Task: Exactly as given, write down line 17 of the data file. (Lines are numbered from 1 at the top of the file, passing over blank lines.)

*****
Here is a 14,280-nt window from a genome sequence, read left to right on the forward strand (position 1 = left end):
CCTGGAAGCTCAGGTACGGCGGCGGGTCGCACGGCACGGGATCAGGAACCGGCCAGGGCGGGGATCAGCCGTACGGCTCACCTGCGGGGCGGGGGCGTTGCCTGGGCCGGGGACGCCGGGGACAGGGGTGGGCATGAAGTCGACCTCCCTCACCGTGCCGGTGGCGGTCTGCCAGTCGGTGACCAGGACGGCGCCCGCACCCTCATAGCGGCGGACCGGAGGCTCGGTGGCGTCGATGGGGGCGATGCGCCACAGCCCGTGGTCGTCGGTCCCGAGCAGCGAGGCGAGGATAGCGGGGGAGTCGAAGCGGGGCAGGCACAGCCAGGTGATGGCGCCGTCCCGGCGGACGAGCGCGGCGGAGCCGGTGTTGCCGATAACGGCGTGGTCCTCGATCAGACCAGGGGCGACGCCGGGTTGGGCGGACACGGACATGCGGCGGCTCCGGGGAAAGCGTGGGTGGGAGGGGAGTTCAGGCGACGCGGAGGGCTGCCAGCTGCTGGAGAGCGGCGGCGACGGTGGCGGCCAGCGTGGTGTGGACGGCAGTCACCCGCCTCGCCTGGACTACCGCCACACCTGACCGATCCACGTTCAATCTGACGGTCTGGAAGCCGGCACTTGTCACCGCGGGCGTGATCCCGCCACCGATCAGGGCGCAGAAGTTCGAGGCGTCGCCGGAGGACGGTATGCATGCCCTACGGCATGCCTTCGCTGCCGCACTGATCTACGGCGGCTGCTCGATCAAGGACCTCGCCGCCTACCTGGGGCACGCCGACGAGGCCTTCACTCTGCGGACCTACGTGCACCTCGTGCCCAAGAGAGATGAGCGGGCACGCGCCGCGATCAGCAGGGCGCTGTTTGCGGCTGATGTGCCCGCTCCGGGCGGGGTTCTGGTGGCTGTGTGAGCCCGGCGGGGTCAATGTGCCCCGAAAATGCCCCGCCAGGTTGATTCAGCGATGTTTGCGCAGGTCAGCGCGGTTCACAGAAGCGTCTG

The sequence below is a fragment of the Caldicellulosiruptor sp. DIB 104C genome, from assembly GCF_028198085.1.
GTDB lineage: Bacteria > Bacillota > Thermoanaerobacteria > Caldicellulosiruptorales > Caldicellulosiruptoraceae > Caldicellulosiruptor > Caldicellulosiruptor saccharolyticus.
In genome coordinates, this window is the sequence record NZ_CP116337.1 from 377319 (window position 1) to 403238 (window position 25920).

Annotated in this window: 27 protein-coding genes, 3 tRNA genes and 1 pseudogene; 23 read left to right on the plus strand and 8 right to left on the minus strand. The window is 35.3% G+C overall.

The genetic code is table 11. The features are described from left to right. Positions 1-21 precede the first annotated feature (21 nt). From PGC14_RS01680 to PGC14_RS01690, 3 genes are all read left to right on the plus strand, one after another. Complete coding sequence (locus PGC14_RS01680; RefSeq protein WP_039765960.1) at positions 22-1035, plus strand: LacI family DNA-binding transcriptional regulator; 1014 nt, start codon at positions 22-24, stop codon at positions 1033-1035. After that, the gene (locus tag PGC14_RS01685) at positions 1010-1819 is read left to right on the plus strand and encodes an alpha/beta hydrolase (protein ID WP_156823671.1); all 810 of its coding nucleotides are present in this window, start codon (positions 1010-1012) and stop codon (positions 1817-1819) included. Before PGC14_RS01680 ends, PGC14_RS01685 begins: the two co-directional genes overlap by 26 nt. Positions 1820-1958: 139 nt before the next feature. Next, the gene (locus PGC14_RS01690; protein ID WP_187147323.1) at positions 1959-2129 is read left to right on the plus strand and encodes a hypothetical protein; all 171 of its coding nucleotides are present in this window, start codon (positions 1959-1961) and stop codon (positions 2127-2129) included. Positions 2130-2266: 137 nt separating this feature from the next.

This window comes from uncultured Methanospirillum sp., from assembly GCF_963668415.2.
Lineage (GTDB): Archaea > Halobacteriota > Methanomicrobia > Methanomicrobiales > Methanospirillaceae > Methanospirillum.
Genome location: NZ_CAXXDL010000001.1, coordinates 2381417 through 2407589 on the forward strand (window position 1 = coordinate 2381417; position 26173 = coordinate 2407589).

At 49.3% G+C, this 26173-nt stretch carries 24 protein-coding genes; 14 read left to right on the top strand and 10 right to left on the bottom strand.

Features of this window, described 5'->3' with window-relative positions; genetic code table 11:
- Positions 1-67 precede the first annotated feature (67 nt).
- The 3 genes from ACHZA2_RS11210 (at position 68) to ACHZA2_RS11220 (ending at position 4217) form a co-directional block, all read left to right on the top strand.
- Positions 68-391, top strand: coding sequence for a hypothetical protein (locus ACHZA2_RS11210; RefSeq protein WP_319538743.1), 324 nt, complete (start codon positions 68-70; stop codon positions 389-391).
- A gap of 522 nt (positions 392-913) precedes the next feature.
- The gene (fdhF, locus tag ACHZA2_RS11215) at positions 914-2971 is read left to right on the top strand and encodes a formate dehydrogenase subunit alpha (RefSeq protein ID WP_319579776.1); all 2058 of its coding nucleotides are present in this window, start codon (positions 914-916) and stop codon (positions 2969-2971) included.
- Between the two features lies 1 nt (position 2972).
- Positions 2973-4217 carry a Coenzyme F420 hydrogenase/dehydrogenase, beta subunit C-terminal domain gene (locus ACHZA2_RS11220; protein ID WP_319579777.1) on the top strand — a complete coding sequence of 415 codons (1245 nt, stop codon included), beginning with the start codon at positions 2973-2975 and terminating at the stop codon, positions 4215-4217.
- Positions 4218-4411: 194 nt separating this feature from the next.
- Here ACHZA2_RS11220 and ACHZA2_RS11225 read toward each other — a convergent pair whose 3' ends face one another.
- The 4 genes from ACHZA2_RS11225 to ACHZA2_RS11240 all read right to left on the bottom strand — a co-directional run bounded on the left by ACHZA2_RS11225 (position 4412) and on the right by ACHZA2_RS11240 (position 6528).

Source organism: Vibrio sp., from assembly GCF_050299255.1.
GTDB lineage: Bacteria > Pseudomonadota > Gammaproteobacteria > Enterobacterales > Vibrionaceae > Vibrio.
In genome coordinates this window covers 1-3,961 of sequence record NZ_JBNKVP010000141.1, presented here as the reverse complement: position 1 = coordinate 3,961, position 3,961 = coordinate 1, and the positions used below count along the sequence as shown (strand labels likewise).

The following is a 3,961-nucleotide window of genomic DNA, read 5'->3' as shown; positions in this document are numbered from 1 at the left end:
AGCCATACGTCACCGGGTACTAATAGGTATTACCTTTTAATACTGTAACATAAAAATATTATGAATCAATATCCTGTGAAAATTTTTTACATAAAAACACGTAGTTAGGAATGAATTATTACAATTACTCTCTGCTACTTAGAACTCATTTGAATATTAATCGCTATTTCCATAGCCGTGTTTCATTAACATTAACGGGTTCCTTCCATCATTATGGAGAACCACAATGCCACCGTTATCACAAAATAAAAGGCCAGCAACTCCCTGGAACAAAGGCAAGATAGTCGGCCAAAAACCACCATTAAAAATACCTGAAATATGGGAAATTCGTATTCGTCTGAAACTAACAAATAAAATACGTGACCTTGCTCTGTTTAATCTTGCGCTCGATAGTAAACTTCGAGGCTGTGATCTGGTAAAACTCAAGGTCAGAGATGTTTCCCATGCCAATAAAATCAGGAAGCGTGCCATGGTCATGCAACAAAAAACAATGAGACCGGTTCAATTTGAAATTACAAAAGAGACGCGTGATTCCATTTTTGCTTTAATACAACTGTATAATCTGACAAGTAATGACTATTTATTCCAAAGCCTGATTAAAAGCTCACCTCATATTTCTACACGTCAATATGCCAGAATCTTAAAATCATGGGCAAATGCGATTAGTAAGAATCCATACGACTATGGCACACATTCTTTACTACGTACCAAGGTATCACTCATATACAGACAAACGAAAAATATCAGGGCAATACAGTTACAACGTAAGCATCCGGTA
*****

- The gene (fdhF, locus tag ACHZA2_RS11215) at positions 914-2971 is read left to right on the top strand and encodes a formate dehydrogenase subunit alpha (RefSeq protein ID WP_319579776.1); all 2058 of its coding nucleotides are present in this window, start codon (positions 914-916) and stop codon (positions 2969-2971) included.